Marcus Engman is leaving Ikea to run a consultancy that convinces companies to spend their marketing budget on what matters: design.
For the past six years, Marcus Engman has successfully made Ikea weird.
As the company’s head of design, he spearheaded artistic collaborations on tropical furniture and L.A.-inspired skateboards to push the reserved Swedish furniture giant out of its minimalist comfort zone. But Engman recently left Ikea to start a company of his own called Skewed Productions, as a partner of the design firm Doberman. Think of Skewed as a hybrid of design studio and ad agency–its goal is to create marketing moments for companies through product design itself. Instead of spending money on ad buys, Engman wants to teach companies to market themselves through their design.
“I want to show there’s an alternative to marketing, which is actually design,” says Engman. “And if you work with design and communications in the right way, that would be the best kind of marketing, without buying media.”
Why this is hot?
Every industry is being disrupted and challenged by new entrants, philosophies, and breakthrough models. Design is making its way into the marketers territory and should be kept on everyone’s radar.
Legacy organizations have been looking for ways to compete with nimble startups disrupting their respective categories. However, the secret sauce for these legacy giants might be in modernizing their product offering by blending traditional services with disruptive feature enhancements. JPMorgan is looking to disrupt the banking industry by building a mobile-first bank aimed at millennials dubbed Finn.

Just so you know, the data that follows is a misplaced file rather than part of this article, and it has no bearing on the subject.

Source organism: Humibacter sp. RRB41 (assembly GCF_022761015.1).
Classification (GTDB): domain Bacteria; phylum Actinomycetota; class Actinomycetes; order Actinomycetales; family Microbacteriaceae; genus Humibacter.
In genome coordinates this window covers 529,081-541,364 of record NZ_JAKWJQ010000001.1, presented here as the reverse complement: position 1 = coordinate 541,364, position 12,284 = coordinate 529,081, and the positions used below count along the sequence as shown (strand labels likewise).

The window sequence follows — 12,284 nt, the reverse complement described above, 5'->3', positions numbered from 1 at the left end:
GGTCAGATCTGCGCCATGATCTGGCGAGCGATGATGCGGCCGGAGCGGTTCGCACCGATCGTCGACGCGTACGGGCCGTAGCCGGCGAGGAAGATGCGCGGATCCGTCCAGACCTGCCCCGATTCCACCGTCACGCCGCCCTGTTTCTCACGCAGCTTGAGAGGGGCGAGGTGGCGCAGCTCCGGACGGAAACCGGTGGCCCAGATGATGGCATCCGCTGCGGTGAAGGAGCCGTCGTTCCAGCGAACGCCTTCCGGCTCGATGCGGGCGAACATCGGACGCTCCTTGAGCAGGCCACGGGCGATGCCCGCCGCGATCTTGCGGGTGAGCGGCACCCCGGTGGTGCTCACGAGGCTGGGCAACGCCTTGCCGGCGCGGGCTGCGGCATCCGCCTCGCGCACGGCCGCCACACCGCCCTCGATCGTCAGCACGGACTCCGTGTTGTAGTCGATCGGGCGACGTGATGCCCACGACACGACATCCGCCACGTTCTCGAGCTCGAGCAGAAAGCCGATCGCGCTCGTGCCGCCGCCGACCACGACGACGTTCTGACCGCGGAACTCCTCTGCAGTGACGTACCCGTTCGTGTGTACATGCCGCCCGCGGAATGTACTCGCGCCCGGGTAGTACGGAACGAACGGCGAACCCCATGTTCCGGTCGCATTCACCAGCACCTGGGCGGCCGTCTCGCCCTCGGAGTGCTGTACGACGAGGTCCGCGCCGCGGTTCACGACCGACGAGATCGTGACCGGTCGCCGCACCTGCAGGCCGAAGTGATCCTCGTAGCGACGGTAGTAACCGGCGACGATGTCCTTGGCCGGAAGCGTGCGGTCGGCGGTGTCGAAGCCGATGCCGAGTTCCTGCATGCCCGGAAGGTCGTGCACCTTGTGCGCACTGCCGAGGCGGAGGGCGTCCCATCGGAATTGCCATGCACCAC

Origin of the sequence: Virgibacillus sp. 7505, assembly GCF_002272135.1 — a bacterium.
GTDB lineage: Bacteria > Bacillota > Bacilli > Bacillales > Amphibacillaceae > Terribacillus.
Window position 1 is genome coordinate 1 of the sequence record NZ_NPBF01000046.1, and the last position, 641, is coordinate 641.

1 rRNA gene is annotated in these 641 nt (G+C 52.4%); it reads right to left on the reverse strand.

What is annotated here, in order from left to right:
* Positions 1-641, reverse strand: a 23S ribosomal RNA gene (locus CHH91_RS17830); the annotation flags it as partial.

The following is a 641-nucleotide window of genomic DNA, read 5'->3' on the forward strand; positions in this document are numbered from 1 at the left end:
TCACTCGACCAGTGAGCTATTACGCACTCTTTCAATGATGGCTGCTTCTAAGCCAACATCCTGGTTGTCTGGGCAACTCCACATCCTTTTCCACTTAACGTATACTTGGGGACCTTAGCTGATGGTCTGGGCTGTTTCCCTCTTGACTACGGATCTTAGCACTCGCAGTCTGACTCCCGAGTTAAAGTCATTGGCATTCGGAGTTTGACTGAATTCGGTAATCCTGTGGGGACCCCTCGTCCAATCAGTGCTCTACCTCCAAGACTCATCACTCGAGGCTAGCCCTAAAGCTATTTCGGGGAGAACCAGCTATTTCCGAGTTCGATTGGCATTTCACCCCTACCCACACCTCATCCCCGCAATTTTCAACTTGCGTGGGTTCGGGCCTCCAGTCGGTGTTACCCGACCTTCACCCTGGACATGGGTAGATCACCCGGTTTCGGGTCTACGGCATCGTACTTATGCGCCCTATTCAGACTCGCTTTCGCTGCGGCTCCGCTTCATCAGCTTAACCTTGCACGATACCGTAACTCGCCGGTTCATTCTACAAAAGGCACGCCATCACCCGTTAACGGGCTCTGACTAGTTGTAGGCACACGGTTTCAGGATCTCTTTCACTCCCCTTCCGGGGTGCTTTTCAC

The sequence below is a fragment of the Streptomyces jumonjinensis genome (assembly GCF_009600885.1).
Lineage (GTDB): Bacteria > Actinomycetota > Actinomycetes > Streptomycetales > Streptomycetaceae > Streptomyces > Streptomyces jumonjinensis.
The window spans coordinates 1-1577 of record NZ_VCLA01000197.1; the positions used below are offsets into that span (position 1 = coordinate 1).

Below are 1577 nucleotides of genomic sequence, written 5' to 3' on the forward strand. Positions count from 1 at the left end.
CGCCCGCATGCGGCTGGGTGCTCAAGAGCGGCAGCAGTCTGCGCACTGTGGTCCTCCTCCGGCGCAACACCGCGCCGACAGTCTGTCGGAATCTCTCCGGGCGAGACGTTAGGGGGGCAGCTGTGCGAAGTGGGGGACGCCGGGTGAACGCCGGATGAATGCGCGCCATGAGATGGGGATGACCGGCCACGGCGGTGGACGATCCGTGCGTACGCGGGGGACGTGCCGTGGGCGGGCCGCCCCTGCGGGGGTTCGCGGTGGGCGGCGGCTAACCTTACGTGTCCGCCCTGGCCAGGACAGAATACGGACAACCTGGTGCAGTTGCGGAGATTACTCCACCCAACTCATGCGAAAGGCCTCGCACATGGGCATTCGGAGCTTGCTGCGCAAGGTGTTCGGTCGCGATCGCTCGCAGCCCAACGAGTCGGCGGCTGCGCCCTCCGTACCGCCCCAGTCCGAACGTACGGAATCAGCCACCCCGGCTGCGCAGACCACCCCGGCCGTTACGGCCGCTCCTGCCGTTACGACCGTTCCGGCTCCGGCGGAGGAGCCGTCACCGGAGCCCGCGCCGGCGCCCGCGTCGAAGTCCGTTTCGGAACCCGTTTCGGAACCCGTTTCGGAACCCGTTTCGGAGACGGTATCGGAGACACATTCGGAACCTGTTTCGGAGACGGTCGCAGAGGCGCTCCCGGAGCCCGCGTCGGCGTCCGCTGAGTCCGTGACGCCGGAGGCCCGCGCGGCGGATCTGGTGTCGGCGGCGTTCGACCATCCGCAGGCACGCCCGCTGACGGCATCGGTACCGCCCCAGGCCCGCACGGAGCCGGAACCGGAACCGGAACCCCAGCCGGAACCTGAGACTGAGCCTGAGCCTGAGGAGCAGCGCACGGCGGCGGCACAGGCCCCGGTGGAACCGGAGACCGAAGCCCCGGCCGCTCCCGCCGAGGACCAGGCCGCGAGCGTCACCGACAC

Finn which is an end-to-end mobile bank, recently rolled out nationwide. In addition to offering bread-and-butter checking and savings account functionality, it also offers services many firms in the personal finance startup space have built their businesses around.
With Finn, users can create specific rules that determine when money will be transferred from checking to savings. One rule, “Work Hard, Save Smarter,” puts aside a set amount of money on pay day. There’s also “the Limit Does Not Exist” which saves a predetermined amount of cash whenever a user spends over a certain amount on a purchase.
That raises the question: what do fintechs do when big banks decide to step on their turf?
Why it’s hot?
It’s not all about the new kid on the block. Industry giants can compete with startups and even pose greater threats to them by transforming their product offering to meet and exceed their targets’ needs.
In an effort to reduce costs, Microsoft has deployed it’s first full scale data center, 864 servers, into the ocean. Coined Project Natick, this is the second test deployment they’ve submerged underwater and the hope is “We know if we can put something in here and it survives, we are good for just about any place we want to go,” Microsoft Project Natick chief Ben Cutler said in a statement.”
Why take all this effort to dunk data centers underwater? According to Microsoft, it’s about energy efficiency and fast data transfer. The company notes that roughly half of the world’s population lives within 120 miles of the shore, so being able to house servers near them could allow for quicker access to online services.
Next, these can be powered by wind mills located near the water, so you’d never have to worry about outages or energy costs. Lastly, the water in the ocean is perenially cold, and can thus take care of cooling the data centers without incurring additional costs for thermal balance.
Why it’s hot?
Companies are pushing the limits on finding alternatives to save costs and meet customer demand. This is the second test Microsoft has run and they won’t know if it’s sustainable or harmful to the environment for at least 12 months. How far is too far to stay ahead of the competition?